Sean Carroll in Cosmic Variance:
This year we give thanks for an idea that is central to our modern understanding of the forces of nature: gauge symmetry. (We’ve previously given thanks for the Standard Model Lagrangian, Hubble’s Law, the Spin-Statistics Theorem, conservation of momentum, effective field theory, andthe error bar.)
When you write a popular book, some of the biggest decisions you are faced with involve choosing which interesting but difficult concepts to tackle, and which to simply put aside. In The Particle at the End of the Universe, I faced this question when it came to the concept of gauge symmetries, and in particular their relationship to the forces of nature. It’s a simple relationship to summarize: the standard four “forces of nature” all arise directly from gauge symmetries. And the Higgs field is interesting because it serves to hide some of those symmetries from us. So in the end, recognizing that it’s a subtle topic and the discussion might prove unsatisfying, I bit the bullet and tried my best to explain why this kind of symmetry leads directly to what we think of as a force. Part of that involved explaining what a “connection” is in this context, which I’m not sure anyone has ever tried before in a popular book. And likely nobody ever will try again! (Corrections welcome in comments.)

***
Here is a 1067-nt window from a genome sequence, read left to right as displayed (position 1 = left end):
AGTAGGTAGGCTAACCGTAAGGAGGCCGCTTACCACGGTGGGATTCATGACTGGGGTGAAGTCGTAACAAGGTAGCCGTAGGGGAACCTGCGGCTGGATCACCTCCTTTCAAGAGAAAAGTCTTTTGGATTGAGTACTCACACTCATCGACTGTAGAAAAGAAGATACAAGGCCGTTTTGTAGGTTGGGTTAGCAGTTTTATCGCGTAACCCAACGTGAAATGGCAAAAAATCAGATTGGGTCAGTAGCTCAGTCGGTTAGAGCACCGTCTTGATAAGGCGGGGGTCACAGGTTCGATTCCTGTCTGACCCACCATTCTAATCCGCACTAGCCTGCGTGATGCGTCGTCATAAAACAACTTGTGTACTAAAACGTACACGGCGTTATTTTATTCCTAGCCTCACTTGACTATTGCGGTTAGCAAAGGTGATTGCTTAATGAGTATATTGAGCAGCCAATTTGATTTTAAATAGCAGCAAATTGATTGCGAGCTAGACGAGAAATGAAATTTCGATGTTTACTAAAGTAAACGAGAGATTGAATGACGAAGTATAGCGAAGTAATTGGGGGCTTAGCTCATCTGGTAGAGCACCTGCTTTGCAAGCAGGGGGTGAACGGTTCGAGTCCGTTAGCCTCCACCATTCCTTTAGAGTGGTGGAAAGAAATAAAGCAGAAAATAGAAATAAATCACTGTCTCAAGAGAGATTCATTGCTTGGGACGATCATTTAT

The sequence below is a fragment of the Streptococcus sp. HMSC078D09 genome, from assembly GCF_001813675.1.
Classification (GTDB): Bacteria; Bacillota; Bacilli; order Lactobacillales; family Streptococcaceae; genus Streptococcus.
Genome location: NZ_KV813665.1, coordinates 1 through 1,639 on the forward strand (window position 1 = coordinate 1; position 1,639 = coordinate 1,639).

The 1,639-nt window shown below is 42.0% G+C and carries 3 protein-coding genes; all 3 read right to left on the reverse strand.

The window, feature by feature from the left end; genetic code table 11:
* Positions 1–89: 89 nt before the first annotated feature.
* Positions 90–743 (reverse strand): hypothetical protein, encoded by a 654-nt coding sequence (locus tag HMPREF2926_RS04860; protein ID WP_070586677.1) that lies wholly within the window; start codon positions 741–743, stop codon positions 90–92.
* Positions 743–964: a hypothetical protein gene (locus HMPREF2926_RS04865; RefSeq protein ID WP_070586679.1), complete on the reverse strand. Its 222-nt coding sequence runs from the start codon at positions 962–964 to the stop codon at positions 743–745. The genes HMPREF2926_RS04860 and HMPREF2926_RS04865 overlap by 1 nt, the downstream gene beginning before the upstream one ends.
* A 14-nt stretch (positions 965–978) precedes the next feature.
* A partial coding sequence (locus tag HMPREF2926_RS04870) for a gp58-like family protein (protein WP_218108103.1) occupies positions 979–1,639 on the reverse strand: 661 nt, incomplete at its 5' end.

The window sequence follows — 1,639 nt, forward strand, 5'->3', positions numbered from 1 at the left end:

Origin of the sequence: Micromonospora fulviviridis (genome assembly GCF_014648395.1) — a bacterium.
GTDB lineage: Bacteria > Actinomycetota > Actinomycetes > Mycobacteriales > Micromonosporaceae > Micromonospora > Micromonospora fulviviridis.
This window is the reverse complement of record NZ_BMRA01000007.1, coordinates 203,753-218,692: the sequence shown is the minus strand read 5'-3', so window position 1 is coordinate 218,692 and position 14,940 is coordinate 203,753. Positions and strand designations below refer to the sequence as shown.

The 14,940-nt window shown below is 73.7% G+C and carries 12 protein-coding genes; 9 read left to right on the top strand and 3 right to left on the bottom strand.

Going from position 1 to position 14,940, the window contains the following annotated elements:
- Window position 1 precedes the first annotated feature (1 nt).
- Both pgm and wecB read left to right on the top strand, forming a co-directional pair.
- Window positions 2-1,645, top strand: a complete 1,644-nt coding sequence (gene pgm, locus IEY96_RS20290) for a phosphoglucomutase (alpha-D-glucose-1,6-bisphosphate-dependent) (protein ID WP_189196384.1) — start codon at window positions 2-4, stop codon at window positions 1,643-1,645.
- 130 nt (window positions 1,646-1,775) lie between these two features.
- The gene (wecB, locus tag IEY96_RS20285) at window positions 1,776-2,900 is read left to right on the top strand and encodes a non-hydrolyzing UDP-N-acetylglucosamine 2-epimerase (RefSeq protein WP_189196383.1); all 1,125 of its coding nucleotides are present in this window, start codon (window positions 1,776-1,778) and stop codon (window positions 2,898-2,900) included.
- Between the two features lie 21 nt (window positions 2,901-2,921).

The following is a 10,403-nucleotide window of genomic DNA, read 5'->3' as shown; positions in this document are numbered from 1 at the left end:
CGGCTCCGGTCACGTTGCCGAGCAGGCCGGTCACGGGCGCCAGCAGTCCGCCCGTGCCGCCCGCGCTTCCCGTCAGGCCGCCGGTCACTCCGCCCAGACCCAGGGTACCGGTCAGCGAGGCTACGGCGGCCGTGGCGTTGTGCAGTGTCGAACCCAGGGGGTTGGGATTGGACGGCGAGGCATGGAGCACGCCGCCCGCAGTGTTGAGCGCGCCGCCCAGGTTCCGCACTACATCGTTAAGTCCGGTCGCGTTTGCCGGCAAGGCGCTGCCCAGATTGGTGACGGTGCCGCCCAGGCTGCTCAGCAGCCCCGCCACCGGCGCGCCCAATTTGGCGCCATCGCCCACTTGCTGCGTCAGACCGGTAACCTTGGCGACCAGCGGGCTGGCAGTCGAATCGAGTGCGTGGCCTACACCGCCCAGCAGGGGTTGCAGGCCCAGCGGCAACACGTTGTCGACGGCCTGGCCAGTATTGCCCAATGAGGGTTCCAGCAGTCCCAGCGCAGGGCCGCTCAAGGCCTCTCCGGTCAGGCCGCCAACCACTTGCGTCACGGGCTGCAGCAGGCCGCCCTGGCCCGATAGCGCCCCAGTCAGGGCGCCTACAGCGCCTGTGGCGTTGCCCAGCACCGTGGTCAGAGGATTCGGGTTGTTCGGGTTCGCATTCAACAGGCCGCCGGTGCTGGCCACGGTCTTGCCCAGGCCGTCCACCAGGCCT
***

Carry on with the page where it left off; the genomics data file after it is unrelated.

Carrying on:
Physicists and mathematicians define a “symmetry” as “a transformation we can do to a system that leaves its essential features unchanged.” A circle has a lot of symmetry, as we can rotate it around the middle by any angle, and after the rotation it remains the same circle. We can also reflect it around an axis down the middle. A square, by contrast, has some symmetry, but less — we can reflect it around the middle, or rotate by some number of 90-degree angles, but if we rotated it by an angle that wasn’t a multiple of 90 degrees we wouldn’t get the same square back. A random scribble doesn’t have any symmetry at all; anything we do to it will change its appearance.